Yanks no closer to solving Anaheim
Aside from solo homers, Pettitte's gutsy start unsupported
ANAHEIM -- Still entrenched in full-fledged game mode, Andy Pettitte couldn't help but launch his customary verbal assault toward the loss pinned to his name in the box score, using the word "disgusting" to describe the end result.
Yet on a night when the final score proved all too familiar at Angel Stadium, even Pettitte acknowledged that his health was something to be positive about. It was all the Yankees could hang their hats on, quietly dispatched to a 5-2 loss at the hands of the Angels.
"It's disgusting -- I hate it," Pettitte said. "They're a good team. I gave them two runs early, and everybody they run out there is going to throw the ball well against you. It's just frustrating I wasn't able to shut them down early and give us a chance to get the lead first."
Needing a victory to become the first Major League club this season to clinch a playoff spot, the Yankees were handcuffed by Angels left-hander Joe Saunders, the sum total of their offense limited to home runs from Alex Rodriguez and Hideki Matsui.
Otherwise, New York went quietly against Saunders, who was two outs from a complete game before walking off the field to a standing ovation from the crowd of 38,667. The Yankees lost for the 18th time in 23 games at Angel Stadium.
"It's a bump in the road, but it happens," Derek Jeter said. "You work your way through it -- that's the bottom line. Those things happen, and you're not going to go out there and win every day. We just couldn't get anything going offensively."
Coming back after skipping one turn through the rotation to alleviate fatigue in his left shoulder, Pettitte showed signs of rust in the first inning, quickly running up his pitch count as he cut his pitches toward the meaty part of home plate.
Vladimir Guerrero and Torii Hunter connected for back-to-back RBI doubles to stake the Angels to an early advantage, and even though Pettitte would iron out the kinks and log a quality start, it wasn't enough to prevent his first loss since July 25.
"I don't think anybody has worried about Andy all year," Nick Swisher said. "Mr. Pettitte has done a tremendous job for us, and he pitched well tonight. We just couldn't get the runs for him."
Brian Fuentes got the last two outs, as the Yankees fared 0-for-12 with men on base and fell to 9-18 against the Angels since the start of 2007.
"I thought our approach was good," manager Joe Girardi said. "I thought we hit a lot of balls hard tonight. We didn't have a lot of luck. Sometimes it's not how you hit it, it's where you hit it. They made some good plays."
Pettitte settled in after his first-inning problems, retiring 11 straight batters before issuing a one-out walk to Robb Quinlan in the fifth inning. Jeff Mathis singled and Erick Aybar drilled a run-scoring hit through the left side of the infield, putting the Angels up, 3-0.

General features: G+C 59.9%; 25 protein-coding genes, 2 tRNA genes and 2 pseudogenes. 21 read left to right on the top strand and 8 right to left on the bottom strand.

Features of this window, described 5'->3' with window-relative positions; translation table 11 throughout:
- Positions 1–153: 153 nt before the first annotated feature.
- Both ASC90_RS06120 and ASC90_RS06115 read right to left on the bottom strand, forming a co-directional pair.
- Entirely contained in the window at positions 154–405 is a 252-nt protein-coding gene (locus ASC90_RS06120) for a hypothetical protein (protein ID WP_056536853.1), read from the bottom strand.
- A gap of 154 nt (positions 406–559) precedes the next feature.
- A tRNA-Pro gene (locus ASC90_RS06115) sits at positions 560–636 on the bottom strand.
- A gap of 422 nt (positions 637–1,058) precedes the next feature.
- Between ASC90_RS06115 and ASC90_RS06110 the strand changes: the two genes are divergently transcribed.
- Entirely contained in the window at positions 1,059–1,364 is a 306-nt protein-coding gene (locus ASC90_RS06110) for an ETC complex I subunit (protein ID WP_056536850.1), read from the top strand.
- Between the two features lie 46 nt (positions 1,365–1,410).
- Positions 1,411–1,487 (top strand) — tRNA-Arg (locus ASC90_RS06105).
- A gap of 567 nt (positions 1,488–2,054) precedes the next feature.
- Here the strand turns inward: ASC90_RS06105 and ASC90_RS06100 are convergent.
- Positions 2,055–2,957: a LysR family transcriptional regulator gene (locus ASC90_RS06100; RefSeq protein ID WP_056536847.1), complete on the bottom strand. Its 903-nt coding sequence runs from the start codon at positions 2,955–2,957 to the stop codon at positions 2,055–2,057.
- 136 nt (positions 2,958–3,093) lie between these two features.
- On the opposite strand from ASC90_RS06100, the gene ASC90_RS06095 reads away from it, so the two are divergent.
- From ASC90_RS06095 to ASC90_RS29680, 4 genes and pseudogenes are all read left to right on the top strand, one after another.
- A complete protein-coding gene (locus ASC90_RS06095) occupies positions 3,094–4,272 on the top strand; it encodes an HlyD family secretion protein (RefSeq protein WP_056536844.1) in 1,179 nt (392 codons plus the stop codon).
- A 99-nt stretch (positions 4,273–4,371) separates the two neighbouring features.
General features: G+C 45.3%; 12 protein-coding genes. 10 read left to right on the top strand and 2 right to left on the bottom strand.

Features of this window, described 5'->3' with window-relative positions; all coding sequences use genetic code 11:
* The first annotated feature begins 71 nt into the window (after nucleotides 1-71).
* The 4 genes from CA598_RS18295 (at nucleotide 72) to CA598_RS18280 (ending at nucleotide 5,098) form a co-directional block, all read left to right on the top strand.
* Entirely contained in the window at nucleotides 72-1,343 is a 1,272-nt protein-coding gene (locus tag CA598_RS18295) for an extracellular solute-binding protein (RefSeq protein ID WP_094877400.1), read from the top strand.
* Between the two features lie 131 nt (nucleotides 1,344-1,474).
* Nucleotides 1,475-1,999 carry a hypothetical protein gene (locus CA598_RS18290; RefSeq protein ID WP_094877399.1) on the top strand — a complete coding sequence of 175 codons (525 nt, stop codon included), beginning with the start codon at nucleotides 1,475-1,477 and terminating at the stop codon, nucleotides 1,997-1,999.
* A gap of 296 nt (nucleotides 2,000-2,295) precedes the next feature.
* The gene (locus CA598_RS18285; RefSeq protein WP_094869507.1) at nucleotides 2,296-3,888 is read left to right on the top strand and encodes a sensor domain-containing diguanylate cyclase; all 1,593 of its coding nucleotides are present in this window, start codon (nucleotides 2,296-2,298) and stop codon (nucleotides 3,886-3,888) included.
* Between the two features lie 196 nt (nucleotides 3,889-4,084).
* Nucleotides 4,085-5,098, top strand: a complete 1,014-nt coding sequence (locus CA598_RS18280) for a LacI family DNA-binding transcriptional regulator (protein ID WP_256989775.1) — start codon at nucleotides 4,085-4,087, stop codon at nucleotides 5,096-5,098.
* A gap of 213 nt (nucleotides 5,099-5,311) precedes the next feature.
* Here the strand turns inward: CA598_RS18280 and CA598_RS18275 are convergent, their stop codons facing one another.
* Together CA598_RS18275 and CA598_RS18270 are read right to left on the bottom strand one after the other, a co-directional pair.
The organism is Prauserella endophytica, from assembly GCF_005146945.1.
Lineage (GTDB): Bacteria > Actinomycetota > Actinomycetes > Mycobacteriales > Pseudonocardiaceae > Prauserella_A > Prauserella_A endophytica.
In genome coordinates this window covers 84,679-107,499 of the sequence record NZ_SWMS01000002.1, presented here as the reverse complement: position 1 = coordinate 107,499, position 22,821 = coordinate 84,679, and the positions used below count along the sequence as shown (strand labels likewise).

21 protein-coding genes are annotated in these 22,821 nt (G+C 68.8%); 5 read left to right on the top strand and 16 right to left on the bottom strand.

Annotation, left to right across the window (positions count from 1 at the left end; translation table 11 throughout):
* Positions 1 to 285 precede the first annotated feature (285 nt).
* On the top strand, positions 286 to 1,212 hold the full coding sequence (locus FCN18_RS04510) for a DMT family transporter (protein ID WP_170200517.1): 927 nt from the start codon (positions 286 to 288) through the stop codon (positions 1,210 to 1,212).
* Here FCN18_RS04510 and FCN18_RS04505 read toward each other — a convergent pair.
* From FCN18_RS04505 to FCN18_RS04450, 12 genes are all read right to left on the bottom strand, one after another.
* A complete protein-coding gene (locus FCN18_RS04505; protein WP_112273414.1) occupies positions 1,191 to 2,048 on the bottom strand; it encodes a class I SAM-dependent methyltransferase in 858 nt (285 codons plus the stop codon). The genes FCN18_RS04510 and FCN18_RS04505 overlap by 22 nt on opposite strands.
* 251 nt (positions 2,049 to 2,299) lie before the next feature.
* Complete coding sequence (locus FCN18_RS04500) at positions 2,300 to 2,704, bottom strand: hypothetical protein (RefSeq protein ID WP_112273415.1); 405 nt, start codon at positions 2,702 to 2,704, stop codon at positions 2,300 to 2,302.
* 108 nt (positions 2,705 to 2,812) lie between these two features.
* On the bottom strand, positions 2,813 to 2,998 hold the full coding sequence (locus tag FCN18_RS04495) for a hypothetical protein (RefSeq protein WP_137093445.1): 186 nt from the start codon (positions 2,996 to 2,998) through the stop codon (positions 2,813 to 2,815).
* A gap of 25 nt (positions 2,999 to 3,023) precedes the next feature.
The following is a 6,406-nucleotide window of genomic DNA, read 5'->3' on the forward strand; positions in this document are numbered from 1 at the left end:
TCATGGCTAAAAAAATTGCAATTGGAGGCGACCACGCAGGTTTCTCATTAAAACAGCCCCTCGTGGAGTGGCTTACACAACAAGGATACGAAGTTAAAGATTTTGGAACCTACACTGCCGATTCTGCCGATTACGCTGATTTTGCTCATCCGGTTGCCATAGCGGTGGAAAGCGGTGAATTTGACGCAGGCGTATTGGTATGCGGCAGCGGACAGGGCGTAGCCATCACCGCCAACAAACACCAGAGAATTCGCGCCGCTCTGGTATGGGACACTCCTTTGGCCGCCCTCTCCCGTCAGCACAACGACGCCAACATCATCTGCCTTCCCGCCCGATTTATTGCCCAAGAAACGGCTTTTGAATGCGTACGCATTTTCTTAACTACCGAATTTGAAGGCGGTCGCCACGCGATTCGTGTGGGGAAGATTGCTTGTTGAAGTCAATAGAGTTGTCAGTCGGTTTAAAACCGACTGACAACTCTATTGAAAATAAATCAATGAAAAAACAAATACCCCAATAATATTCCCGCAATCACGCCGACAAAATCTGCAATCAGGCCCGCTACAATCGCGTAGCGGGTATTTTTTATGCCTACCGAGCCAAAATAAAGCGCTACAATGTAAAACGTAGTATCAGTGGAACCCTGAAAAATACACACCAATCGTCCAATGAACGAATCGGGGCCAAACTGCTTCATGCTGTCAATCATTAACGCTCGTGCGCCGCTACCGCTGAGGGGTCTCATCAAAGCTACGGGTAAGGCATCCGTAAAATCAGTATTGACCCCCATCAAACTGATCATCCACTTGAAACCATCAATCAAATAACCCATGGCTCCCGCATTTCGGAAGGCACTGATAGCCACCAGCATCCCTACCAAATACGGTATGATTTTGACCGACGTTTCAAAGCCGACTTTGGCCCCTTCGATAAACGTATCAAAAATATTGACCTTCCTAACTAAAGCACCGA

Completing the sixth inning and reporting that his shoulder felt strong enough to continue pitching, Pettitte was instead pulled after 91 pitches.
"To tell you the truth, I felt good, so I really wasn't too concerned about it," Pettitte said. "The last time it fired up on me was the fourth or fifth inning in my last start, so that was kind of the big barometer for me."
The next call went to Brian Bruney for the seventh inning, with Girardi reasoning that the reliever needs opportunities to straighten himself out.
Pinch-hitter Kendry Morales had other ideas, launching a long solo home run into the right-field seats to match Rodriguez's homer to left field off Saunders in the top half of the inning.
Matsui cracked a pinch-hit homer to center field in the eighth, the first of his career, but Jonathan Albaladejo gave up a run-scoring double to Juan Rivera in the bottom half that put the Angels up by three runs.
That provided the final margin of victory, as Saunders came close to finishing his gem, holding New York to seven hits.
"I threw the ball well tonight, especially against a great hitting club like they are," Saunders said. "I didn't have my best stuff tonight, but I located when I needed to and got some big double plays."
It didn't go the Yankees' way yet again in Anaheim, but even the perpetually critical Pettitte had to admit it could have been a lot worse, especially with the October pitching rotation coming closer into view.
"Obviously, I don't want to stand out there and be hurting," Pettitte said. "There's no doubt I'm happy that I felt good. It's definitely a positive."
The Yankees' magic number to clinch a playoff spot remained at one with the Rangers' victory at Oakland. New York maintains a five-game lead in the American League East over the Red Sox but has lost six of its past 10 games.
Girardi has said that he senses frustration among his players during the recent skid, particularly for not performing up to the standards of a club with the best record in the game.
"We have to start winning series," Girardi said. "We haven't done it for a while, and that's not who we've been this year. Now is a good time to try to get a game tomorrow and win a series. We need to play better."
Bryan Hoch is a reporter for MLB.com. This story was not subject to the approval of Major League Baseball or its clubs.